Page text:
Diane

  3. colli037 says:

    Another poorly understood “concept” is picked up by a “practitioner” and “THE CURE” is found. We (physicians) are taught that bones get stronger with exercise because of “micro-trauma” which induces additional formation of bone. (apply this to other tissues, modify as needed to get the Graston method. Sell fancy medical device to make it work)

    Magical thinking again, similar to “like causes like”: Fibrous tissue is “bad” and caused by inflammation, so causing “controlled” inflammation in “small amounts” will magically fix the original problem.

    Diane’s comment on “Dubious kinds of human primate social grooming” is perfect.

    tim

    Their device doesn’t use electricity yet, the next version will.

  4. windriven says:

    I win: it was Mr. Graston with the iron bar in the exercise room!

    My trainer is a true believer in a weird device that is apparently made somewhere here in the Pacific Northwest. It is said to break up scar tissue and to promote healing of damaged muscle and connective tissue. I’ve forgotten just what they call the contraption – magnetic oscillator, or something – but it is in fact a high voltage power supply – like a van de Graff generator – coupled with a large clear glass ball. The ball crackles with electrical discharges and I suppose looks very impressive to the average rube. The surface of the ball is placed in contact with the ‘afflicted areas.’ When I pressed on the supposed mechanism of action I was treated to something about how the inventor is a really smart guy.

    Oh my, I’ll start treatments immediately!

  5. Scraping tendonitis … shudder! I don’t even want to brush a hot tendonitis with a feather.

    Although it’s pretty obscure, I think Graston is one of the most egregious of the modality empires (http://SaveYourself.ca/modality_empires). It’s not only implausible, unproven, and expensive, but also so painful that it may be the best example of a physical therapy with a placebo powered by the it-hurts-so-it-must-be-good factor. There are many other good candidates in that category as well, but there’s something special about an intervention that uses gleaming steel tools to inflict agony!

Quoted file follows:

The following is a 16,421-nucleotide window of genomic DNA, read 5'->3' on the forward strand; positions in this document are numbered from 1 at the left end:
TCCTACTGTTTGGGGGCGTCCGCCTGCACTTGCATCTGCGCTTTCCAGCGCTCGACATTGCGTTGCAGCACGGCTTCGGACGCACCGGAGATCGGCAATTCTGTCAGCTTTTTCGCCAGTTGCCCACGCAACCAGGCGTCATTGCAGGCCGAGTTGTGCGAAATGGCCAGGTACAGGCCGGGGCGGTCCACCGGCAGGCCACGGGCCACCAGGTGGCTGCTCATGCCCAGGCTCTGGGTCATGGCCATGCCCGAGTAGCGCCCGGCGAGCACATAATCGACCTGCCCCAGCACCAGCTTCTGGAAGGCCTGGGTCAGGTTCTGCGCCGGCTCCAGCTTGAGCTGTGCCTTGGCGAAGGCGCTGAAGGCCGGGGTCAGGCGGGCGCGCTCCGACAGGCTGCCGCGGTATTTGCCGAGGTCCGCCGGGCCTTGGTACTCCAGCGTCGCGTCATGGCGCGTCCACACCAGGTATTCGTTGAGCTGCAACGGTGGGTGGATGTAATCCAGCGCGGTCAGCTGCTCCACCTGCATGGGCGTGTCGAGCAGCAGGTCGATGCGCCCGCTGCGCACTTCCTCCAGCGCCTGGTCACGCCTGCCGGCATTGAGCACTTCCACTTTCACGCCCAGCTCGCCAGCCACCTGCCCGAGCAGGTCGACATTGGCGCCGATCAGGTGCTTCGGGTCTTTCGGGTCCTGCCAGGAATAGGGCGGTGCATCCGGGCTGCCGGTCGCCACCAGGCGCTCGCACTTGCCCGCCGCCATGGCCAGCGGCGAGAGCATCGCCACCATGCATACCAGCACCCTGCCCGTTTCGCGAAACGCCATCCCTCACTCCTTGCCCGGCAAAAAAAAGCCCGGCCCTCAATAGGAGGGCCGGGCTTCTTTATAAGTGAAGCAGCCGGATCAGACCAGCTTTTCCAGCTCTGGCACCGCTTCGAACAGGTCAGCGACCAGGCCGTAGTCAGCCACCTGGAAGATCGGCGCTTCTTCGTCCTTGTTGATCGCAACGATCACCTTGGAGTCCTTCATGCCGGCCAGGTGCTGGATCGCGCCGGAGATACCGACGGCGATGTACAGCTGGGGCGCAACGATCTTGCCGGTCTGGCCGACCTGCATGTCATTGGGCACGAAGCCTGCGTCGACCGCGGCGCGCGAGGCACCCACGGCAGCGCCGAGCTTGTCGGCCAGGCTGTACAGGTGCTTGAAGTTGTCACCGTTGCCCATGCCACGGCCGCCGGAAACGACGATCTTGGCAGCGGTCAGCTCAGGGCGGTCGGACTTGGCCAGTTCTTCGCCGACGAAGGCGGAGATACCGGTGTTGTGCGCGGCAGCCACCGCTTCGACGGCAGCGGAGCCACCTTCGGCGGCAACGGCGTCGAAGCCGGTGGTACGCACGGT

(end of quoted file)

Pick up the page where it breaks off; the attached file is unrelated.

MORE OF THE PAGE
6. Kimbo Jones says:

    Kudos to that journalist – keep up the good work, buddy!

  7. David Gorski says:

    Wow. I thought I had heard it all, but I had never heard of the Graston technique before. Learn something new every day…

  8. James Fox says:

    Speaking of media contact…, I had an experience with the Golf Channel a year ago when I noticed them giving a well known international golfer air time in an interview to support Age of Autism and the information AoA provided he and his wife when their son was diagnosed with autism. I immediately fired off an e-mail to the show’s producer advising them of the antiscientific anti medicine nature of the organization. When the interview was replayed the next day the portion about AoA was edited out. Not sure if I was responsible but letting media folk know about the difference between suspect advocacy organizations and ones that provide accurate information is worth the effort. A well known local Seattle TV reporter does a lot of medical reporting and she frequently gets e-mails from me pointing to this web site when she heads off to woo land.

  9. beadle says:

    “Your assessment is exactly what I needed to keep this story out of the paper.”

    Maybe you could suggest making sure this story DOES get put in the paper, exposing it for the quackery it is. It could be an example of the ever-so-rare responsible skeptical mainstream article.

  10. @David, the world of manual therapy has a bountiful supply of curious interventions! Fortunately, most are even more obscure than Graston, but there is an effectively endless supply because few of them ever die and therapists are forever coming up with new ones: going into the workshop business and peddling a pet modality is one of the standard ways that manual therapists extend their careers when they get tired of using their hands. Enough therapists go that route that I get a more or less constant flow of inquiries from SaveYourself.ca readers about the new ones.